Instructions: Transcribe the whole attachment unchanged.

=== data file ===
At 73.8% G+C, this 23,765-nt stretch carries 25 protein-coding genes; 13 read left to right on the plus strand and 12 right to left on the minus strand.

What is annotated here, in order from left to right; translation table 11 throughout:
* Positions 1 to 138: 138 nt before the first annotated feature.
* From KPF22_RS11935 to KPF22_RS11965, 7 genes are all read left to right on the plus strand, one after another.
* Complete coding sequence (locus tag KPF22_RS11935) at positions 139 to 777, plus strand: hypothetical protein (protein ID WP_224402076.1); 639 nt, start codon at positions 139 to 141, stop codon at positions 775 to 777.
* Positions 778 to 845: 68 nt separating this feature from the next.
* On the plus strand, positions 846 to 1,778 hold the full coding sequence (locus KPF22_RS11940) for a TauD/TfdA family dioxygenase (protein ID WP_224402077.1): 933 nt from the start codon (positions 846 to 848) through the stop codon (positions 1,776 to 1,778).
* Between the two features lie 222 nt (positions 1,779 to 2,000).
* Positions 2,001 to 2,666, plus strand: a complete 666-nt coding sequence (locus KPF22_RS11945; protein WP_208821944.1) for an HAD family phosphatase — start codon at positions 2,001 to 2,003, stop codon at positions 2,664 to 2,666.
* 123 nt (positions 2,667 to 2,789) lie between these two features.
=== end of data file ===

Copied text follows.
At 73.8% G+C, this 23,765-nt stretch carries 25 protein-coding genes; 13 read left to right on the plus strand and 12 right to left on the minus strand.

What is annotated here, in order from left to right; translation table 11 throughout:
* Positions 1 to 138: 138 nt before the first annotated feature.
* From KPF22_RS11935 to KPF22_RS11965, 7 genes are all read left to right on the plus strand, one after another.
* Complete coding sequence (locus tag KPF22_RS11935) at positions 139 to 777, plus strand: hypothetical protein (protein ID WP_224402076.1); 639 nt, start codon at positions 139 to 141, stop codon at positions 775 to 777.
* Positions 778 to 845: 68 nt separating this feature from the next.
* On the plus strand, positions 846 to 1,778 hold the full coding sequence (locus KPF22_RS11940) for a TauD/TfdA family dioxygenase (protein ID WP_224402077.1): 933 nt from the start codon (positions 846 to 848) through the stop codon (positions 1,776 to 1,778).
* Between the two features lie 222 nt (positions 1,779 to 2,000).
* Positions 2,001 to 2,666, plus strand: a complete 666-nt coding sequence (locus KPF22_RS11945; protein WP_208821944.1) for an HAD family phosphatase — start codon at positions 2,001 to 2,003, stop codon at positions 2,664 to 2,666.
* 123 nt (positions 2,667 to 2,789) lie between these two features.